Do your limited liability company governing documents need a tune up? If your limited liability company (“LLC”) was formed under Minnesota law prior to August 1, 2015, the answer could be yes. In 2015, the Minnesota Legislature totally overhauled the law regarding formation and governance of LLCs known as “Chapter 322B” by adopting a new statute, “Chapter 322C.” All LLCs formed in Minnesota after August 1, 2015, have been formed under the new law.

Owners of Minnesota LLCs formed under the old law (“Old LLCs”) have been allowed to voluntarily subject themselves to the new law from August 1, 2015, through December 31, 2017. Starting on January 1, 2018, all of the old form LLCs will automatically become subject to the new law.

The new LLC law has new default rules that are very different from the default rules under the old law. In the absence of an operating agreement to the contrary, the following default rules would apply:

  1. An LLC will be managed by its members rather than by a board of governors
  2. All members would have equal voting power rather than voting in proportion to a number of their investments or ownership
  3. All members will have rights to distributions in “equal shares” rather than sharing in proportion to their differing levels of investment. All of those “default rules” can be varied by an agreement among the owners (the “Operating Agreement”), but those are the rules that will prevail if there is no agreement on those issues.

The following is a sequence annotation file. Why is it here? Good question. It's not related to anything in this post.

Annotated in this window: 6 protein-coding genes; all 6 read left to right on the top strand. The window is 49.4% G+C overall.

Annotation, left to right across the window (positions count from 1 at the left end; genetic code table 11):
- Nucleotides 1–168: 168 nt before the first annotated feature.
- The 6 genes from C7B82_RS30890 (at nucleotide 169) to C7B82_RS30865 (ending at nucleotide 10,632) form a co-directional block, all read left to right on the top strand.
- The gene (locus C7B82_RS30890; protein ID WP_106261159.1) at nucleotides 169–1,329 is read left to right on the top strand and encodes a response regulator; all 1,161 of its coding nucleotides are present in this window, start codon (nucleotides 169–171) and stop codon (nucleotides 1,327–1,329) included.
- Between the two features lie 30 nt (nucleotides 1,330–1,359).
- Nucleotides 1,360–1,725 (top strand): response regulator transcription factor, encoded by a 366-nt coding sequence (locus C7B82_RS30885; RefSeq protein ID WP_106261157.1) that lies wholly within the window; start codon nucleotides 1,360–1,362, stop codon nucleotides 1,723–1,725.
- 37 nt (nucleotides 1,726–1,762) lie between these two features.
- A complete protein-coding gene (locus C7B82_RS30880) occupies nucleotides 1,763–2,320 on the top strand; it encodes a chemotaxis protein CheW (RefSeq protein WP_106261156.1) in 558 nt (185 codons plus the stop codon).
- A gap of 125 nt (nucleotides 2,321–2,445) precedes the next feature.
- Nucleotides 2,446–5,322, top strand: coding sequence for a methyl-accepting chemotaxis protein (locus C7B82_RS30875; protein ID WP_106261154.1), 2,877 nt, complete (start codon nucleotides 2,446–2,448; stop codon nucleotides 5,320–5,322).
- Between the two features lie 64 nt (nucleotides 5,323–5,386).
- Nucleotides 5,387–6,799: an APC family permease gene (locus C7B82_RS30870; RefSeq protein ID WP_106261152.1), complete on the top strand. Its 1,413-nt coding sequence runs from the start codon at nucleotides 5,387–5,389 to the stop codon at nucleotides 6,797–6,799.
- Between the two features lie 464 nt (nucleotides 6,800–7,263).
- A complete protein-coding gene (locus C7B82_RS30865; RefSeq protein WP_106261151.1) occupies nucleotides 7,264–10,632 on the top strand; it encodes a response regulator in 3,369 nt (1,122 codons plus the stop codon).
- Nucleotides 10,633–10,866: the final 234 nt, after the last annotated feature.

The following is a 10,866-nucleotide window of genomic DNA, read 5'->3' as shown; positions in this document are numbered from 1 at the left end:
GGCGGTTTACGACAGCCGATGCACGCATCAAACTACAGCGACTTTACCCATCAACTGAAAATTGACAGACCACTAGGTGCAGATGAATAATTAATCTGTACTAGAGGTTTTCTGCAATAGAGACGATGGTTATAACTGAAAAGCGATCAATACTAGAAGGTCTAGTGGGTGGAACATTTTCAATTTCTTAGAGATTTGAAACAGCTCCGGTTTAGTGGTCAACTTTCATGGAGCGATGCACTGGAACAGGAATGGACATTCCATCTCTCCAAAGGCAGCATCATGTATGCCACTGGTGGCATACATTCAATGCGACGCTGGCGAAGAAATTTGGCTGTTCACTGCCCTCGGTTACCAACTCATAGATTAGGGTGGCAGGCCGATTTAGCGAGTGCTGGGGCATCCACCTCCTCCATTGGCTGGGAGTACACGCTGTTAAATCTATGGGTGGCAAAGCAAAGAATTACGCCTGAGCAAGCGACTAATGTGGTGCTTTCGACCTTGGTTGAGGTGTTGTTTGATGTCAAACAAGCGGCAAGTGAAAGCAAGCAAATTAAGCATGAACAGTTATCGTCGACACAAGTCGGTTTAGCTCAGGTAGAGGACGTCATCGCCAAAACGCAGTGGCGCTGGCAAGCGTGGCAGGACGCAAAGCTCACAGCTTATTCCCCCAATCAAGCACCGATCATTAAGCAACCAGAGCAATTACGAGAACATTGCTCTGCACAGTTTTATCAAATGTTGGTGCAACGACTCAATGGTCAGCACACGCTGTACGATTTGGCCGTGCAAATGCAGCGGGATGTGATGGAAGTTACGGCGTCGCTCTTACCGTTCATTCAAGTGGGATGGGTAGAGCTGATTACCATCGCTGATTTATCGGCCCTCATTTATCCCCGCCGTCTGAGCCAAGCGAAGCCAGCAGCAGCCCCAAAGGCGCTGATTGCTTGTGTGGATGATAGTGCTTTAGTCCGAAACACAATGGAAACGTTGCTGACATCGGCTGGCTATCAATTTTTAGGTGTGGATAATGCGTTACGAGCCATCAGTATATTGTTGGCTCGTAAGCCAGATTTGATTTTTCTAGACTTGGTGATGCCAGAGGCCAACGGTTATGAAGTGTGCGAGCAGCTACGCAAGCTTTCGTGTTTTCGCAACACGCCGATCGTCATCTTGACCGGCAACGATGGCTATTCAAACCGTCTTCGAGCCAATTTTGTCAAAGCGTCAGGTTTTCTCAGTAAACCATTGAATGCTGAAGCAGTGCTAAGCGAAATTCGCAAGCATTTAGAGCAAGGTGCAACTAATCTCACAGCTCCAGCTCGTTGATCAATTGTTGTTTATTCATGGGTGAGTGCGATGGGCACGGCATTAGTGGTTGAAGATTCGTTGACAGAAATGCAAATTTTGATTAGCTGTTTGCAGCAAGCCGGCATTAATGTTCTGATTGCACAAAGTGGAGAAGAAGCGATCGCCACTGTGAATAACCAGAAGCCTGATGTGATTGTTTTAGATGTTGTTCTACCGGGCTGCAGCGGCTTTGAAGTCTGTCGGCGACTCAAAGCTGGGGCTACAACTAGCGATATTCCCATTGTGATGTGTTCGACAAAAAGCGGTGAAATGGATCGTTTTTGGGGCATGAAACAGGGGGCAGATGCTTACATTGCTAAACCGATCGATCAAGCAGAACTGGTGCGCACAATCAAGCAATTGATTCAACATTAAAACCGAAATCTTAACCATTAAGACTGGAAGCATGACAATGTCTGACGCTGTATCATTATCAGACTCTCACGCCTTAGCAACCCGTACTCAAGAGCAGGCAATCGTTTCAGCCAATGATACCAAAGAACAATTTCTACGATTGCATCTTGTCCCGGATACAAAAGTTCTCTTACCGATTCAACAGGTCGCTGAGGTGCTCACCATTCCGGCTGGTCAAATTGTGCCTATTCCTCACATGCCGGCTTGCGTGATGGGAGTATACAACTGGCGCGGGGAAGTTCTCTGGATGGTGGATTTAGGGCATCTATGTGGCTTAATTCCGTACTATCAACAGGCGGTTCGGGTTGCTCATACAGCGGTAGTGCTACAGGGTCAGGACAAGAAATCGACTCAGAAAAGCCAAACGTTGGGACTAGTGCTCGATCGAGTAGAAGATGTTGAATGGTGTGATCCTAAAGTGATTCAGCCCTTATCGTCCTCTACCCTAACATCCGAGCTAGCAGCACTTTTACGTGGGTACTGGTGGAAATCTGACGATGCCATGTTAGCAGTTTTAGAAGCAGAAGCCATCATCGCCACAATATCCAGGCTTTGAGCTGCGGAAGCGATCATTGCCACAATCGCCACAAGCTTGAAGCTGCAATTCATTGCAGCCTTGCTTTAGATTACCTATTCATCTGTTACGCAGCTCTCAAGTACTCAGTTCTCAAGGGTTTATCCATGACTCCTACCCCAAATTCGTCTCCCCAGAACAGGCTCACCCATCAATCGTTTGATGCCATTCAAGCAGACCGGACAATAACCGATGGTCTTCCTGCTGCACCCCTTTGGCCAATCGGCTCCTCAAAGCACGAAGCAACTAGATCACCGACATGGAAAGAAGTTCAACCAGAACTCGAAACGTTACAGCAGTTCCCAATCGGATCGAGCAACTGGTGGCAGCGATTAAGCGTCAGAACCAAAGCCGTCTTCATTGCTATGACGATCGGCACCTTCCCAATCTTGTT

In an effort to be fair to the owners of old form LLCs, the new statute provides a somewhat cryptic transition. In some cases, these transition rules and the governing documents of the Old LLC will maintain governance consistent with the original intent of the owners. In other situations, however, the outcome may be unclear and the owners may need to adopt a new Operating Agreement in order to preserve the governance provisions that they originally intended to have.

We, therefore, recommend that owners of LLCs formed prior to August 1, 2015, have their LLC governing documents reviewed before the new law becomes mandatory on January 1, 2018. In particular, if the old form LLC has been “board-managed,” which is generally the case, it is important to examine the documents to make sure that will continue to be the case. In addition, LLCs with multiple classes of membership interests, with capital accounts that are disproportionate to percentage interests, or that have issued a “profits interest,” may need attention. Most important of all, if the old form LLC does not have in place a Member Control Agreement and Bylaws embodying the intent of the owners, it is important to put an Operating Agreement in place prior to the deadline. Without proper documentation, the new LLC law may give you a very different result from what you expected under the old LLC law.